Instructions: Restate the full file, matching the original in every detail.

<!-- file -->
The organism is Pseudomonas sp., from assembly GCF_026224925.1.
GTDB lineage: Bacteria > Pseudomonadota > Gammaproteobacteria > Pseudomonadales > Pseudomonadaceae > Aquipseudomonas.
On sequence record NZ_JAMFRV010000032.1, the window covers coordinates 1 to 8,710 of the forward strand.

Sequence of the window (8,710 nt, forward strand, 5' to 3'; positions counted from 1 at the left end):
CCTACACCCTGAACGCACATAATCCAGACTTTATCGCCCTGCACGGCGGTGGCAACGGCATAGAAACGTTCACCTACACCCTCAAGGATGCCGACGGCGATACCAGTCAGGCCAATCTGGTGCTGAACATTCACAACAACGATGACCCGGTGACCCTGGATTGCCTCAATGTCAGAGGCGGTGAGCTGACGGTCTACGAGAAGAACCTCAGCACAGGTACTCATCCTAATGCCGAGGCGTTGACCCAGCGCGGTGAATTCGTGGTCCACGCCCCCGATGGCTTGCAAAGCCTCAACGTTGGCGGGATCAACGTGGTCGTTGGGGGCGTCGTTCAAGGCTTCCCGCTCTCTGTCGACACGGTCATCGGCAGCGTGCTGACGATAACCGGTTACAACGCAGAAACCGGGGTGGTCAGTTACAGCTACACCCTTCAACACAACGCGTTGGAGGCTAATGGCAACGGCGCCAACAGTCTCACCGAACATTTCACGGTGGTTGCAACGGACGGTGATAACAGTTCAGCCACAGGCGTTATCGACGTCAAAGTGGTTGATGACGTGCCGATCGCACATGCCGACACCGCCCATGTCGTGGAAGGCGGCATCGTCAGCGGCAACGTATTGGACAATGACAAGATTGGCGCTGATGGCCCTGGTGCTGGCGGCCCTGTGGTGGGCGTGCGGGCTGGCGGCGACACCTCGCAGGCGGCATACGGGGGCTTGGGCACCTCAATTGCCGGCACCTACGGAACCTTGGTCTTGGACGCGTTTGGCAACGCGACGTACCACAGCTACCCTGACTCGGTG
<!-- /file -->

The organism is Pseudomonas sp., from assembly GCF_026224925.1.
GTDB lineage: Bacteria > Pseudomonadota > Gammaproteobacteria > Pseudomonadales > Pseudomonadaceae > Aquipseudomonas.
On sequence record NZ_JAMFRV010000032.1, the window covers coordinates 1 to 8,710 of the forward strand.

Sequence of the window (8,710 nt, forward strand, 5' to 3'; positions counted from 1 at the left end):
CCTACACCCTGAACGCACATAATCCAGACTTTATCGCCCTGCACGGCGGTGGCAACGGCATAGAAACGTTCACCTACACCCTCAAGGATGCCGACGGCGATACCAGTCAGGCCAATCTGGTGCTGAACATTCACAACAACGATGACCCGGTGACCCTGGATTGCCTCAATGTCAGAGGCGGTGAGCTGACGGTCTACGAGAAGAACCTCAGCACAGGTACTCATCCTAATGCCGAGGCGTTGACCCAGCGCGGTGAATTCGTGGTCCACGCCCCCGATGGCTTGCAAAGCCTCAACGTTGGCGGGATCAACGTGGTCGTTGGGGGCGTCGTTCAAGGCTTCCCGCTCTCTGTCGACACGGTCATCGGCAGCGTGCTGACGATAACCGGTTACAACGCAGAAACCGGGGTGGTCAGTTACAGCTACACCCTTCAACACAACGCGTTGGAGGCTAATGGCAACGGCGCCAACAGTCTCACCGAACATTTCACGGTGGTTGCAACGGACGGTGATAACAGTTCAGCCACAGGCGTTATCGACGTCAAAGTGGTTGATGACGTGCCGATCGCACATGCCGACACCGCCCATGTCGTGGAAGGCGGCATCGTCAGCGGCAACGTATTGGACAATGACAAGATTGGCGCTGATGGCCCTGGTGCTGGCGGCCCTGTGGTGGGCGTGCGGGCTGGCGGCGACACCTCGCAGGCGGCATACGGGGGCTTGGGCACCTCAATTGCCGGCACCTACGGAACCTTGGTCTTGGACGCGTTTGGCAACGCGACGTACCACAGCTACCCTGACTCGGTG